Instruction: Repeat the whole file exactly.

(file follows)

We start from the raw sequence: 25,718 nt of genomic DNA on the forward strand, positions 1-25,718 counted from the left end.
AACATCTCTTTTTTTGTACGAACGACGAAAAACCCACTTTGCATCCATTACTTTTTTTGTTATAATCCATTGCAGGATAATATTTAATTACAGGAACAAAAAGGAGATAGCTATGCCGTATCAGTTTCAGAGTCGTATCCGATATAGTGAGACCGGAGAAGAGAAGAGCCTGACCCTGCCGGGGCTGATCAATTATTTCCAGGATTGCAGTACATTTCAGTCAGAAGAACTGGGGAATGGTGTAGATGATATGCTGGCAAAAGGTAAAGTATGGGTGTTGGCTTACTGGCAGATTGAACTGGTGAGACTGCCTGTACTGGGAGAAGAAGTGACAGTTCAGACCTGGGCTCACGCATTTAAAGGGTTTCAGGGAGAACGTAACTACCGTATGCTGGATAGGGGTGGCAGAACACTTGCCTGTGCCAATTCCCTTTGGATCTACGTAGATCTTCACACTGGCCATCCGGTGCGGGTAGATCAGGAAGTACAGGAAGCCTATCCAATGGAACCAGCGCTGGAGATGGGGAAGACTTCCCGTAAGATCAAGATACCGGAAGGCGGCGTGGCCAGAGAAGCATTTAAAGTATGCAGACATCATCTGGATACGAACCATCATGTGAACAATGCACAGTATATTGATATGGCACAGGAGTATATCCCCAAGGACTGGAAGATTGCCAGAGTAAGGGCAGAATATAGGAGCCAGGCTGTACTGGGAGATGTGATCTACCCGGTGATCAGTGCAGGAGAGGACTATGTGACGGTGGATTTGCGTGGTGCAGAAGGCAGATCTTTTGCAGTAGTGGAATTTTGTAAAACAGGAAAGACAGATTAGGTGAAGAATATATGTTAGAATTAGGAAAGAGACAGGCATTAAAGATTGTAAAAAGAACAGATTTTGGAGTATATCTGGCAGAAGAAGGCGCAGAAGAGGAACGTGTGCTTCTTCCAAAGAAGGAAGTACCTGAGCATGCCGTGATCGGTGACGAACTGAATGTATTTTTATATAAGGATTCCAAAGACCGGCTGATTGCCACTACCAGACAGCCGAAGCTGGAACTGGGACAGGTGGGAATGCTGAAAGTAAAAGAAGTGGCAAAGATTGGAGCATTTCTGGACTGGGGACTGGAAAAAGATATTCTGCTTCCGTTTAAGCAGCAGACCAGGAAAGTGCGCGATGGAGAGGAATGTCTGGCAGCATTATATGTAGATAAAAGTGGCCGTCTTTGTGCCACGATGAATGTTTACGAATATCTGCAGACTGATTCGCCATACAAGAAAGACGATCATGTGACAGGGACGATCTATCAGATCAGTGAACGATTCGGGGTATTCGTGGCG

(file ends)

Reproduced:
We start from the raw sequence: 25,718 nt of genomic DNA on the forward strand, positions 1-25,718 counted from the left end.
AACATCTCTTTTTTTGTACGAACGACGAAAAACCCACTTTGCATCCATTACTTTTTTTGTTATAATCCATTGCAGGATAATATTTAATTACAGGAACAAAAAGGAGATAGCTATGCCGTATCAGTTTCAGAGTCGTATCCGATATAGTGAGACCGGAGAAGAGAAGAGCCTGACCCTGCCGGGGCTGATCAATTATTTCCAGGATTGCAGTACATTTCAGTCAGAAGAACTGGGGAATGGTGTAGATGATATGCTGGCAAAAGGTAAAGTATGGGTGTTGGCTTACTGGCAGATTGAACTGGTGAGACTGCCTGTACTGGGAGAAGAAGTGACAGTTCAGACCTGGGCTCACGCATTTAAAGGGTTTCAGGGAGAACGTAACTACCGTATGCTGGATAGGGGTGGCAGAACACTTGCCTGTGCCAATTCCCTTTGGATCTACGTAGATCTTCACACTGGCCATCCGGTGCGGGTAGATCAGGAAGTACAGGAAGCCTATCCAATGGAACCAGCGCTGGAGATGGGGAAGACTTCCCGTAAGATCAAGATACCGGAAGGCGGCGTGGCCAGAGAAGCATTTAAAGTATGCAGACATCATCTGGATACGAACCATCATGTGAACAATGCACAGTATATTGATATGGCACAGGAGTATATCCCCAAGGACTGGAAGATTGCCAGAGTAAGGGCAGAATATAGGAGCCAGGCTGTACTGGGAGATGTGATCTACCCGGTGATCAGTGCAGGAGAGGACTATGTGACGGTGGATTTGCGTGGTGCAGAAGGCAGATCTTTTGCAGTAGTGGAATTTTGTAAAACAGGAAAGACAGATTAGGTGAAGAATATATGTTAGAATTAGGAAAGAGACAGGCATTAAAGATTGTAAAAAGAACAGATTTTGGAGTATATCTGGCAGAAGAAGGCGCAGAAGAGGAACGTGTGCTTCTTCCAAAGAAGGAAGTACCTGAGCATGCCGTGATCGGTGACGAACTGAATGTATTTTTATATAAGGATTCCAAAGACCGGCTGATTGCCACTACCAGACAGCCGAAGCTGGAACTGGGACAGGTGGGAATGCTGAAAGTAAAAGAAGTGGCAAAGATTGGAGCATTTCTGGACTGGGGACTGGAAAAAGATATTCTGCTTCCGTTTAAGCAGCAGACCAGGAAAGTGCGCGATGGAGAGGAATGTCTGGCAGCATTATATGTAGATAAAAGTGGCCGTCTTTGTGCCACGATGAATGTTTACGAATATCTGCAGACTGATTCGCCATACAAGAAAGACGATCATGTGACAGGGACGATCTATCAGATCAGTGAACGATTCGGGGTATTCGTGGCG